That point on it's own, actually is a valid one if one remembers that the socialistic elements of his propaganda, was just propaganda to win over the masses and nothing more.

"like all demagouges, Hitler appealed to the masses. Unlike other demagouges who sought to carry out Left policies, Hitler dominated the masses by leftwing methods in order to deliver them to the Right. This is why the Right let him in." - AJP Taylor, "The origins of the second world war", p23.
Now here's a radically simple way to look at the politics of the 20's and 30's. The divisions at the time did not concern traditional party-political or left/right boundries like in the way they may do in the USA today, but rather the division was between those who wanted to look forward, those who wanted a more organised and efficient world in which things like unemployment and perhaps other percieved social ills could be banished via this means. Versus those who wanted to look back, often with a sense of nostalgia, those who wanted to take the nation-state back to a "more golden time" in order to solve the said percieved social ills of the day, the ones who were stuck with some old ideas. And touted solutions to the supposed social ills such as Eugenics to get rid of those Society didn't need, or those who wanted a more efficent state very much darted across traditional party-political or left/right boundries. To show you what i mean, George Bernard Shaw was an admirer of dictators on the grounds that he felt "they got things done" right?. well here then is an interesting quote by conservative peer "Charles Vane-Tempest-Stewart, 7th Marquess of Londonderry. [Lord Londonderry for short]" 

"Whatever the regime, if it creates efficient organisation, I feel a certain amount of admiration for it, and that is why I respect Hitler, Mussolini and Stalin [However, i wouldn't] like to live under those regimes myself."
In this way we can see the whole "progressive" thing he spouts in this segment into a better context and it can help explain why Hitler ended up with both left and right wing admirers, from G.B Shaw to Henry Ford. It being the way he presented himself.

So his "Ein Volk" dogma in effect very cleverly substituted the usual leftist dogma with "All GERMANS are equal" -- and also, of course, superior to non-Germans.

Haha no, that is not what his Ein Volk dogma entailed. Although he makes it clear in Mein Kampf that some races are better than others, but also that some individuals are superior to others WITHIN THE SAME RACE. 

"It would be absurd to appraise a man's worth by the race to which he belongs and at the same time to make war against the Marxist principle, that all men are equal, without being determined to pursue our own principle to its ultimate consequences. If we admit the significance of blood, that is to say, if we recognize the race as the fundamental element on which all life is based, we shall have to apply to the individual the logical consequences of this principle. In general I must estimate the worth of nations differently, on the basis of the different races from which they spring, and I must also differentiate in estimating the worth of the individual within his own race. The principle, that one people is not the same as another, applies also to the individual members of a national community. No one brain, for instance, is equal to another; because the constituent elements belonging to the same blood vary in a thousand subtle details, though they are fundamentally of the same quality." - Mein Kampf, Vol 2, Chapter 4.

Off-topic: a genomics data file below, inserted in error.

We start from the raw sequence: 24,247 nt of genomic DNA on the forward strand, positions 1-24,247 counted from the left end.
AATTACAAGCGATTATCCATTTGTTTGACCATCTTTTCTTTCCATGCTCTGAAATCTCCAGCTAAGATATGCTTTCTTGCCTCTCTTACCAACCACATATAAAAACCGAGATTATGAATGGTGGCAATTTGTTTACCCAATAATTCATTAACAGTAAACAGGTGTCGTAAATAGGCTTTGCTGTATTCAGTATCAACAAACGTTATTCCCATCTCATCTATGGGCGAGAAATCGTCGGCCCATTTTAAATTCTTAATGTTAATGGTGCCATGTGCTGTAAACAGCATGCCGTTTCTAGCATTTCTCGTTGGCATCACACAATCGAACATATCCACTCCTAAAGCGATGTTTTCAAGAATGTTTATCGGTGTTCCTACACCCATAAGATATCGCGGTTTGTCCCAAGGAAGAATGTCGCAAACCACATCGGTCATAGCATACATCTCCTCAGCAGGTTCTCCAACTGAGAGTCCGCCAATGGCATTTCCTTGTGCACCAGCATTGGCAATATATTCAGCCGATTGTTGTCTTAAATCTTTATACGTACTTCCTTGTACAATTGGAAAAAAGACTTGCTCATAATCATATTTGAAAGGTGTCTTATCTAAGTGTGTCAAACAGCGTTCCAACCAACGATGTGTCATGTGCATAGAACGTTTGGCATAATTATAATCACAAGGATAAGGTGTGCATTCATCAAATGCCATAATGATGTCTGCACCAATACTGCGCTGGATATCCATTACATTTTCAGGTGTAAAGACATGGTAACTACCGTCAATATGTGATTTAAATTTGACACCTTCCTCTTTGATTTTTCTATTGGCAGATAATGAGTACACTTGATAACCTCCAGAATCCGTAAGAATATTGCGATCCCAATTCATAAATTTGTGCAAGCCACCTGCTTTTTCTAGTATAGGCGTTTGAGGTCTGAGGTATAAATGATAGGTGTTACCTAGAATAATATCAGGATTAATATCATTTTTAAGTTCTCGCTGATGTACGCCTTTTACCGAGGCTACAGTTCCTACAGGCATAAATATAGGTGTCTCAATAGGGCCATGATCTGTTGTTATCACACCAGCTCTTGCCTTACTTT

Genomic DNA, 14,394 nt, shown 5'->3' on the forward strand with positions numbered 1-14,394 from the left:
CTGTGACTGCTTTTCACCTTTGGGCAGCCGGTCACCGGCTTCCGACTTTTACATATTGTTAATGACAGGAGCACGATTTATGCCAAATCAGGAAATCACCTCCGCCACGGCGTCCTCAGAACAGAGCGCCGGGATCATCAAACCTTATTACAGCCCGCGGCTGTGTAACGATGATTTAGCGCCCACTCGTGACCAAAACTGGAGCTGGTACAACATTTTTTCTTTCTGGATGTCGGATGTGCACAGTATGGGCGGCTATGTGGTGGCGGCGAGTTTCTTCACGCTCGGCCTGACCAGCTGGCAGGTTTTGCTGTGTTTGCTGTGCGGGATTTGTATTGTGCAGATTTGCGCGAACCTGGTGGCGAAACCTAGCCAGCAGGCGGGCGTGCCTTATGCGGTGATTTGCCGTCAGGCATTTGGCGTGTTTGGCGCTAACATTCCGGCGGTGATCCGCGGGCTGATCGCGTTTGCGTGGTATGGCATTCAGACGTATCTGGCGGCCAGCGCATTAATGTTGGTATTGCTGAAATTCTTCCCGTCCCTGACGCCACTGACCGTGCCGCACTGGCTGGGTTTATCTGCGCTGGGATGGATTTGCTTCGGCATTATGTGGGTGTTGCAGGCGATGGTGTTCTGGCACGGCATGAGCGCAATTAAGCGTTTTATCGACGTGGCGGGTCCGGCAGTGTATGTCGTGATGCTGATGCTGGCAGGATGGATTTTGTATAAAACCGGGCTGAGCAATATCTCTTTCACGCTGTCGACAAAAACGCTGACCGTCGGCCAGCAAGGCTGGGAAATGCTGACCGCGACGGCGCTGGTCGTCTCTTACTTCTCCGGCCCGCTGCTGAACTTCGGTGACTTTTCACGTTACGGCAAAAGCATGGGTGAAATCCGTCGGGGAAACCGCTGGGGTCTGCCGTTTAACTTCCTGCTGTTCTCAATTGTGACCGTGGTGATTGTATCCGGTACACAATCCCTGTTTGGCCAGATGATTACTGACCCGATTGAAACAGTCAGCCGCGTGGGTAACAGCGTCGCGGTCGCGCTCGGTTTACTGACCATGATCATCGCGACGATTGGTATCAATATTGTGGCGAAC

Now as to welfare?
...the loyalty of Germans to Hitler cannot have been primarily economic. Hitler's socialist provisions for ordinary Germans were important but primarily functioned as evidence to them of how much Hitler cared for his Volk. It was primarily emotional satisfaction that Hitler gave to Germans.
Strangely enough this would be another valid point, if it didn't miss the point of why Hitler enacted certain programmes in the first place. ultimately Nazi ideology did not favour a Welfare state and indeed as documented by Richard Evans in his book "The Third Reich in power" they ended up cutting back on welfare. The programes that the Nazis did enact were merely something in order to win over the masses

"Faced with ten million people in receipt of welfare assistance at the height of the Depression, however, it would have been political suicide for the Nazis to have written off the mass of the unemployed and destitute as not worth helping." - Evans, "The Third Reich in power", p484

So their programmes were politically driven -- politically necessary -- not ideologically driven. And given the motives of why the Nazis enacted some programmes, is it any little surprise that the Nazis were returned back with "love"?

Moving on...

horrible and massive though the Nazi crimes were, they were anything but unique. For a start, government by tyranny is, if anything, normal in human history. And both antisemitism and eugenic theories were normal in prewar Europe. Further back in history, even Martin Luther wrote a most vicious and well-known attack on the Jews.